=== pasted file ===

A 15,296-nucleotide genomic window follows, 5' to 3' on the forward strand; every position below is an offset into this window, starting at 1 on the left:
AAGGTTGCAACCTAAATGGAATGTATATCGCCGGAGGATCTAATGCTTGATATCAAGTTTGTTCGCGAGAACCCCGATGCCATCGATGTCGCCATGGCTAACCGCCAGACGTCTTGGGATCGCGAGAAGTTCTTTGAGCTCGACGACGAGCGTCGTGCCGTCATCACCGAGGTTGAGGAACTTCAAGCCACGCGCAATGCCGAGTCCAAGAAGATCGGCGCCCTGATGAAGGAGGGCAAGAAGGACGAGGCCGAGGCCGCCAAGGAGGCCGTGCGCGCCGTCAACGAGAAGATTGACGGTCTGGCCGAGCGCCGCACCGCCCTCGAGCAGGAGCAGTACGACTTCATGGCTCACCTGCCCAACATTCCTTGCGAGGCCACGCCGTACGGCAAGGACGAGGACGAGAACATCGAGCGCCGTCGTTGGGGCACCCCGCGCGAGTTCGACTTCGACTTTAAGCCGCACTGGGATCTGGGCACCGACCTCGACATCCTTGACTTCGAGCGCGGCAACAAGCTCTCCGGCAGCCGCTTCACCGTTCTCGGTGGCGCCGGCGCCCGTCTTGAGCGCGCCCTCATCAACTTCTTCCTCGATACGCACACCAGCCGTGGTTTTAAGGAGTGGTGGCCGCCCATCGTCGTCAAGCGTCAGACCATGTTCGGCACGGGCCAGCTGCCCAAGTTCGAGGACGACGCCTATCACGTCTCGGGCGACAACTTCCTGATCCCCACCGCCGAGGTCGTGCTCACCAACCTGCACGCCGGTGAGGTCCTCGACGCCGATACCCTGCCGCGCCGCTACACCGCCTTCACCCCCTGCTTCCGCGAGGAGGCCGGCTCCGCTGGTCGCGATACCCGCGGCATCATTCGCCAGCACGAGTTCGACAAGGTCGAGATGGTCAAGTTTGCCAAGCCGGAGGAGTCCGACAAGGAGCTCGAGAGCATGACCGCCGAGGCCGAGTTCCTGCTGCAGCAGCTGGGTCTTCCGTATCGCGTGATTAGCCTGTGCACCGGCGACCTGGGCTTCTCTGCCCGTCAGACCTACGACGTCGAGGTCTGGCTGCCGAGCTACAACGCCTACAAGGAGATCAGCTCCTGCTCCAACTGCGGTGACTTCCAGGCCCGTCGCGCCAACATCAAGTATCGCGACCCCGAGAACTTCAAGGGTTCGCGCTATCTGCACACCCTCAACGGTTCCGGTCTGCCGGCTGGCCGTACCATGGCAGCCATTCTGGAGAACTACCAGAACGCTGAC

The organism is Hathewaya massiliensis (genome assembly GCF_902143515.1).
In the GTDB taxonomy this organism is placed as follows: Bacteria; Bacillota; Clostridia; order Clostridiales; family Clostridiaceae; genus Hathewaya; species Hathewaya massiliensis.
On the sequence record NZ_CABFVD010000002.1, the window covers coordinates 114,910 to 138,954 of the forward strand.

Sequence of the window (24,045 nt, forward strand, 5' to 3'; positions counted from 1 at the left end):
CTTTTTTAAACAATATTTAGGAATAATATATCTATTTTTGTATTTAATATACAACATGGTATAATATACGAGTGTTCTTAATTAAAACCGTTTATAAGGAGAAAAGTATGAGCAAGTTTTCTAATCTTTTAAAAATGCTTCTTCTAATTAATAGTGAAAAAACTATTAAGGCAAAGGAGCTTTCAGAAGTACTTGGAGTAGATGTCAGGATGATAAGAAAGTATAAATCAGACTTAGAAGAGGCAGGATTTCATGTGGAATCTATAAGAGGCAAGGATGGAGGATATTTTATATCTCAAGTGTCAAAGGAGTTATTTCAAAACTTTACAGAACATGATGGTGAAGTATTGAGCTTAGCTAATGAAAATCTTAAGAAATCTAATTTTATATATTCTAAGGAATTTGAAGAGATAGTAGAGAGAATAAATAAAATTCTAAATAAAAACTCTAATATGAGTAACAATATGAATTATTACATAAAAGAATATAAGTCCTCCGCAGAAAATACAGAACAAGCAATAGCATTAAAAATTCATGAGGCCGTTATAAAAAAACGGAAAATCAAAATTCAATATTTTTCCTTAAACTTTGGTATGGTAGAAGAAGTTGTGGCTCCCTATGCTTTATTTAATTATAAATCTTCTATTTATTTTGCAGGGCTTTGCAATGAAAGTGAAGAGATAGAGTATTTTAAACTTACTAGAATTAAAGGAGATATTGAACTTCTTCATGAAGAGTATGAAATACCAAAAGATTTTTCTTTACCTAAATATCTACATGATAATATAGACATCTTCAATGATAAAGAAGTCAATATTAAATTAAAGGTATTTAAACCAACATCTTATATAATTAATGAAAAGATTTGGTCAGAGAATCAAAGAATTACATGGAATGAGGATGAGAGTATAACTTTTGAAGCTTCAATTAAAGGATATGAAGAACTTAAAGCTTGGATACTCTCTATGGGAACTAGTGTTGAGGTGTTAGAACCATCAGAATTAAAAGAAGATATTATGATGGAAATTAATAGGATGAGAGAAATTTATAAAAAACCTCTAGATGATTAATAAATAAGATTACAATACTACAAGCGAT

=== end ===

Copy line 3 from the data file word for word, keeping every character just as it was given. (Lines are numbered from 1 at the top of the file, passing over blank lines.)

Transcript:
The organism is Hathewaya massiliensis (genome assembly GCF_902143515.1).